4. Set up your own RSA cryptosystem. Demonstrate how a message addressed to

you can be encrypted and how you can decrypt it using your private key.

5. Alice and Bob have the public RSA keys (20687, 17179) and (20687, 4913),

respectively. Bob sent an encrypted message to Alice, Eve found out that the

encrypted message was 353. Help Eve to decrypt the message, suspecting that

the modulus 20687 might be a product of two three-digit primes. Try to do it with

an ordinary calculator ﬁrst, then check your answer with GAP.

6. Alice and Bob encrypt their messages using the RSA method. Bob’s public key

is (n, e) = (24613, 1003).

(a) Alice would like to send Bob the plaintext m = 183. What ciphertext should

she send?

(b) Bob knows that φ(n) = 24300 but has forgotten his private key d. Help Bob

to calculate d.

(c) Bob has received the ciphertext 16935 from Casey addressed to him. Show

how he ﬁnds the original plaintext.

2.4 The RSA Public-Key Cryptosystem 61

1. Why is m = (me )d mod n?

2. Can me mod n and cd mod n be calculated efﬁciently?

3. To what extent can the RSA system be considered ‘secure’ as a cryptosystem?

4. How can the encryption and decryption exponents e and d be found?

5. How can large primes p and q be found?

Let us address these issues one by one.

1. First we consider the question of why the text recovered by Alice via her

private decryption key is actually the original plaintext. This means we must consider

(me )d mod n. We note that since ed ≡ 1 mod φ and φ = φ(n) = (p − 1)(q − 1)

we have ed = 1 + φ(n)k for some integer k. Suppose ﬁrst that m and n are coprime.

Then by Euler’s theorem mφ(n) ≡ 1 mod n and

e d k

m = med = m1+φ(n)k = m · mφ(n) ≡ m mod n.

There is a very small probability that m will be divisible by p or q but even in this

unlikely case we still have m = (me )d mod n. To prove this we have to consider

(me )d mod p and (me )d mod q separately. Indeed,

e d

m = med = m1+(p−1)(q−1)x = m · m(p−1)(q−1)x

m mod p if gcd(m, p) = 1,

≡

0 mod p if p|m.

since in the ﬁrst case by Fermat’s Little Theorem m(p−1) ≡ 1 mod p. In both cases

we see that m ≡ (me )d mod p.

Similarly we ﬁnd (me )d ≡ m mod q. Then the statement follows from the Chinese

Remainder Theorem (Theorem 1.2.6). According to this theorem, there is a unique

integer N in the interval [0, pq) such that N ≡ m mod p and N ≡ m mod q. We have

two numbers with such property, namely m and (me )d mod n. Hence they coincide

and m = (me )d mod n.

We have established that the decrypted message is identical to the message that

was encrypted. This resolves the ﬁrst issue.

2. To resolve the second issue we considered the computational problem of raising

a number to a power. The complexity of this operation is very low, in fact it is linear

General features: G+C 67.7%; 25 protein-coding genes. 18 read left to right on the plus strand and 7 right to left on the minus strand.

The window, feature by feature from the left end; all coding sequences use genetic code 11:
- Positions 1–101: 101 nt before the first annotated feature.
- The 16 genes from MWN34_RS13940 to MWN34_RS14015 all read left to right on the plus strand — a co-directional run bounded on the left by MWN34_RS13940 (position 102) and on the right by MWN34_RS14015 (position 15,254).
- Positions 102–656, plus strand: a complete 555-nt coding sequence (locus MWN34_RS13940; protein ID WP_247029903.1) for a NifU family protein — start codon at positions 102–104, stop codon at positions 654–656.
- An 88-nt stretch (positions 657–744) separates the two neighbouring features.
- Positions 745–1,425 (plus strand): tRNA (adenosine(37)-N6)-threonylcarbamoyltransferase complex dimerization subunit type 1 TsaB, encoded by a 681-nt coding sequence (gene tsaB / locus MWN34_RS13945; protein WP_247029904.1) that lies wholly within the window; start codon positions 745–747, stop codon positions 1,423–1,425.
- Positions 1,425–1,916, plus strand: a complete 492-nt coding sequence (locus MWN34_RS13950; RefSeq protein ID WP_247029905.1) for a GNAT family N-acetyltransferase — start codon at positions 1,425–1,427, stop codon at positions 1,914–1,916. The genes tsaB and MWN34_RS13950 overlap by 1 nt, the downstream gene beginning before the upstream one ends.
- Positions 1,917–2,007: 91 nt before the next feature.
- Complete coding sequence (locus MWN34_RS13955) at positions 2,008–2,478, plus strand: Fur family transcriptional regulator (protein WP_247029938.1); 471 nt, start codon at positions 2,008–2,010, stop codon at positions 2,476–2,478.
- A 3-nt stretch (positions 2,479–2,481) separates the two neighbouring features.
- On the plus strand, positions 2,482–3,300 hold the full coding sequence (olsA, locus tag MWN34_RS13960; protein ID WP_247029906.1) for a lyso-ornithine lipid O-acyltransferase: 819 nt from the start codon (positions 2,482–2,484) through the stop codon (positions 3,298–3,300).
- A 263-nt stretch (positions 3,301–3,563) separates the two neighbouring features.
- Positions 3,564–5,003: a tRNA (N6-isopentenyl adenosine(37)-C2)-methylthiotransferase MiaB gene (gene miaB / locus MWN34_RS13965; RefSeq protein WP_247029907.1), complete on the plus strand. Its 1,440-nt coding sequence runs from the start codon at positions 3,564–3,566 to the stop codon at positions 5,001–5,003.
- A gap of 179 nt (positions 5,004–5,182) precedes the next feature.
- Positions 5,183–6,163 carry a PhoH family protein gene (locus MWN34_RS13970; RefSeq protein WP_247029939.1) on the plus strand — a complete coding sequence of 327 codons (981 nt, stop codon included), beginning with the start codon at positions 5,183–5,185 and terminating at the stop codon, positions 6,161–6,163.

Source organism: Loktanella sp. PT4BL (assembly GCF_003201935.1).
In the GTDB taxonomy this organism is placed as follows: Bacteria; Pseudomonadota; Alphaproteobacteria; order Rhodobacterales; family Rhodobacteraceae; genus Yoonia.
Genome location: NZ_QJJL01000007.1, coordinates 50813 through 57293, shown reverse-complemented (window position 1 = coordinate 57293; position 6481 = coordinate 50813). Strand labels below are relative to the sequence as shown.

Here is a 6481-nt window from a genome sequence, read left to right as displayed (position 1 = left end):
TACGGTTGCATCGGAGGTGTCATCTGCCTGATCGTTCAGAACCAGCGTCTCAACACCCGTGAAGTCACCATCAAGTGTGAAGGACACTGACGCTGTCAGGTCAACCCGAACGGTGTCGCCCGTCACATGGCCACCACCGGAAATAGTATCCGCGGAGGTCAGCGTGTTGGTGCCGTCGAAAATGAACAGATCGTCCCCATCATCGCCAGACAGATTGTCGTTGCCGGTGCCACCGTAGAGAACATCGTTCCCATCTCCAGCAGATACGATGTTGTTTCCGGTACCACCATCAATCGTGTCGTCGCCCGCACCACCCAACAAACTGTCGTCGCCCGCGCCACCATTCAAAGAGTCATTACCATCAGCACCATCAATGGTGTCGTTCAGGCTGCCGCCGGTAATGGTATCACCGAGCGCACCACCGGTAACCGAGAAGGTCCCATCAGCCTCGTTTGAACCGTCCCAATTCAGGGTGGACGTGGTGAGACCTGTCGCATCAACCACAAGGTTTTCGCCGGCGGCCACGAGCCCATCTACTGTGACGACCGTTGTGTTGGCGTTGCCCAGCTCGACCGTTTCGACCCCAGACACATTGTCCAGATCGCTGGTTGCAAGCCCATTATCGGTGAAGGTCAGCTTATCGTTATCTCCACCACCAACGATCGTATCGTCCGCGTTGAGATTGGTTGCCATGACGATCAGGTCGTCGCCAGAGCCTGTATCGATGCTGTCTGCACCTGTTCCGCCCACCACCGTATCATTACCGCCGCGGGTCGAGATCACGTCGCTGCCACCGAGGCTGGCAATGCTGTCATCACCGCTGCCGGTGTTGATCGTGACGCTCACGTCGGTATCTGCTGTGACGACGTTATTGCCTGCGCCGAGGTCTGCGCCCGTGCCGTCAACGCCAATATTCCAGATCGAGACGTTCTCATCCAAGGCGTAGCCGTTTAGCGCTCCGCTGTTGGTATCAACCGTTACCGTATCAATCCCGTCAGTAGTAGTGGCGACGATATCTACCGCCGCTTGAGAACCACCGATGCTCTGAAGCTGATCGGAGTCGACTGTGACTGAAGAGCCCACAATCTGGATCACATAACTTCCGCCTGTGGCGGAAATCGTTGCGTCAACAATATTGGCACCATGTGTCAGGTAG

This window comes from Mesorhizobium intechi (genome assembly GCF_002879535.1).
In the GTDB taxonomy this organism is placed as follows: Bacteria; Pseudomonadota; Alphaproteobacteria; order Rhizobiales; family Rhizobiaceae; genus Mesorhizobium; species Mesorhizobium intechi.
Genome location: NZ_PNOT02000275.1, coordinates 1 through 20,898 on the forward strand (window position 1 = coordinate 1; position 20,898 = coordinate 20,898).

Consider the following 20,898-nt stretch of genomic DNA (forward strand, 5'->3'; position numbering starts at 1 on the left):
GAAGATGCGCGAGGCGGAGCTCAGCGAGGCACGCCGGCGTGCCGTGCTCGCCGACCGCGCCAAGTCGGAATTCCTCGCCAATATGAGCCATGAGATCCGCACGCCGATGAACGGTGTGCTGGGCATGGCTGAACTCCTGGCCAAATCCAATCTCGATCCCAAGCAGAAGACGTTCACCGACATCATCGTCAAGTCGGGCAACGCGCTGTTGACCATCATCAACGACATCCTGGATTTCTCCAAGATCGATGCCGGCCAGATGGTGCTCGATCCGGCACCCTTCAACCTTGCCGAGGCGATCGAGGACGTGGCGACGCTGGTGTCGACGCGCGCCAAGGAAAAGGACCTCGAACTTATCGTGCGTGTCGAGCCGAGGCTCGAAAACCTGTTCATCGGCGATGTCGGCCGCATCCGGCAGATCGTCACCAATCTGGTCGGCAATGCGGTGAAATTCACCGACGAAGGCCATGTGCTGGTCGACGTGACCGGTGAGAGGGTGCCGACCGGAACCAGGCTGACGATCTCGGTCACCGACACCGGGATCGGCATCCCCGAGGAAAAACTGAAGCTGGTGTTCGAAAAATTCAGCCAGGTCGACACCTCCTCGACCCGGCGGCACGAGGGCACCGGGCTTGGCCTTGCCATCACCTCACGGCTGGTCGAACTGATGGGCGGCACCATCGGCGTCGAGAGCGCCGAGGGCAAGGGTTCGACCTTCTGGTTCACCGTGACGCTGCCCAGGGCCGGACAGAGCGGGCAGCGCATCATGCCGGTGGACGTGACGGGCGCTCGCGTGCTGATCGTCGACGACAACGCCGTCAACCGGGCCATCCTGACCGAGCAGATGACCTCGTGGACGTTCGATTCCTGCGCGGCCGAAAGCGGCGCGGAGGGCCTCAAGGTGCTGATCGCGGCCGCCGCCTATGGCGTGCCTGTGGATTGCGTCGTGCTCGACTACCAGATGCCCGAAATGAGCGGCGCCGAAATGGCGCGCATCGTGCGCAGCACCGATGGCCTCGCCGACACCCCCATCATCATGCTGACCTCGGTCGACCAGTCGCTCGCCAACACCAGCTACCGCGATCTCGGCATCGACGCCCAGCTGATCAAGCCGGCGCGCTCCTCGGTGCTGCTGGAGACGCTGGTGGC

(see Theorem 2.3.2). Hence me mod n and cd mod n can be calculated efﬁciently.

3. It is evident that if the prime factorisation of the number n in the public key is

known then anybody can compute φ and thus d. In this case encrypted messages are

not secure. But for large values of n the task of factorisation is too difﬁcult and time

consuming to be feasible. So the encryption function (raise to power e mod n) is a

one-way function, with d as a trapdoor.

62 2 Cryptology

To illustrate how secure the system is Rivest, Shamir and Adelman encrypted a

sentence in English. This sentence was converted into a number as we did before

(the only difference was that they denoted a space as “00.” Then they encrypted it

further using e = 9007 and

n = 11438162575788886766932577997614661201021829672124236256256184293

5706935245733897830597123563958705058989075147599290026879543541.

These two numbers were published, and it was made known that n = pq, where

p and q are primes which contain 64 and 65 digits in their decimal representations,

respectively. Also published was the message

f (m) = 9686961375462206147714092225435588290575999112457431987469512093

0816298225145708356931476622883989628013391990551829945157815154.

An award of $100 was offered for decrypting it. This award was only paid 17 years

later, in 1994, when Atkins et al. [3] reported that they had decrypted the sentence.

This sentence—“The magic words are squeamish ossifrage,”—was placed in the title

of their paper. For decrypting, they factored n and found p and q which were

p = 3490529510847650949147849619903898133417764638493387843990820577

and

q = 32769132993266709549961988190834461413177642967992942539798288533.

In this work 600 volunteers participated. They worked 220 h on 1600 computers to

achieve this result! Recently, in 2009, another effort involving several researchers